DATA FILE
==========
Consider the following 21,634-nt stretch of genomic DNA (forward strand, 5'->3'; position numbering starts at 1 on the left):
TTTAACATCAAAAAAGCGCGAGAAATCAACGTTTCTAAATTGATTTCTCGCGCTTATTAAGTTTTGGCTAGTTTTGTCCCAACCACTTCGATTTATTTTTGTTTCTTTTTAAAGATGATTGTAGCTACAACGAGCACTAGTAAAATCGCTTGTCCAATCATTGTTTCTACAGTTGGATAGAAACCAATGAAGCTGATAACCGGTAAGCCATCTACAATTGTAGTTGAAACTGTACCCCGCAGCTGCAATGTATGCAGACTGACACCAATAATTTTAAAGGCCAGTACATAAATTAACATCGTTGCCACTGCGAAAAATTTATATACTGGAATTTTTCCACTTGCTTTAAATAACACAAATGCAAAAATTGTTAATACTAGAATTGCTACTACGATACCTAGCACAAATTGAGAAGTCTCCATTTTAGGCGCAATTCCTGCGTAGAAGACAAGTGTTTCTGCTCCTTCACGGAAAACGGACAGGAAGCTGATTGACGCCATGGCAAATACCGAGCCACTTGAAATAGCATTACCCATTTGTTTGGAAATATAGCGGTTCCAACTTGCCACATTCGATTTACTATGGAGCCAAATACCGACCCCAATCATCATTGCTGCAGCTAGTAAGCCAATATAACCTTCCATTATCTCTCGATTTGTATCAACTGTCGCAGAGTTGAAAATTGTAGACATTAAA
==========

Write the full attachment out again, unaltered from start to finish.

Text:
Consider the following 21,634-nt stretch of genomic DNA (forward strand, 5'->3'; position numbering starts at 1 on the left):
TTTAACATCAAAAAAGCGCGAGAAATCAACGTTTCTAAATTGATTTCTCGCGCTTATTAAGTTTTGGCTAGTTTTGTCCCAACCACTTCGATTTATTTTTGTTTCTTTTTAAAGATGATTGTAGCTACAACGAGCACTAGTAAAATCGCTTGTCCAATCATTGTTTCTACAGTTGGATAGAAACCAATGAAGCTGATAACCGGTAAGCCATCTACAATTGTAGTTGAAACTGTACCCCGCAGCTGCAATGTATGCAGACTGACACCAATAATTTTAAAGGCCAGTACATAAATTAACATCGTTGCCACTGCGAAAAATTTATATACTGGAATTTTTCCACTTGCTTTAAATAACACAAATGCAAAAATTGTTAATACTAGAATTGCTACTACGATACCTAGCACAAATTGAGAAGTCTCCATTTTAGGCGCAATTCCTGCGTAGAAGACAAGTGTTTCTGCTCCTTCACGGAAAACGGACAGGAAGCTGATTGACGCCATGGCAAATACCGAGCCACTTGAAATAGCATTACCCATTTGTTTGGAAATATAGCGGTTCCAACTTGCCACATTCGATTTACTATGGAGCCAAATACCGACCCCAATCATCATTGCTGCAGCTAGTAAGCCAATATAACCTTCCATTATCTCTCGATTTGTATCAACTGTCGCAGAGTTGAAAATTGTAGACATTAAA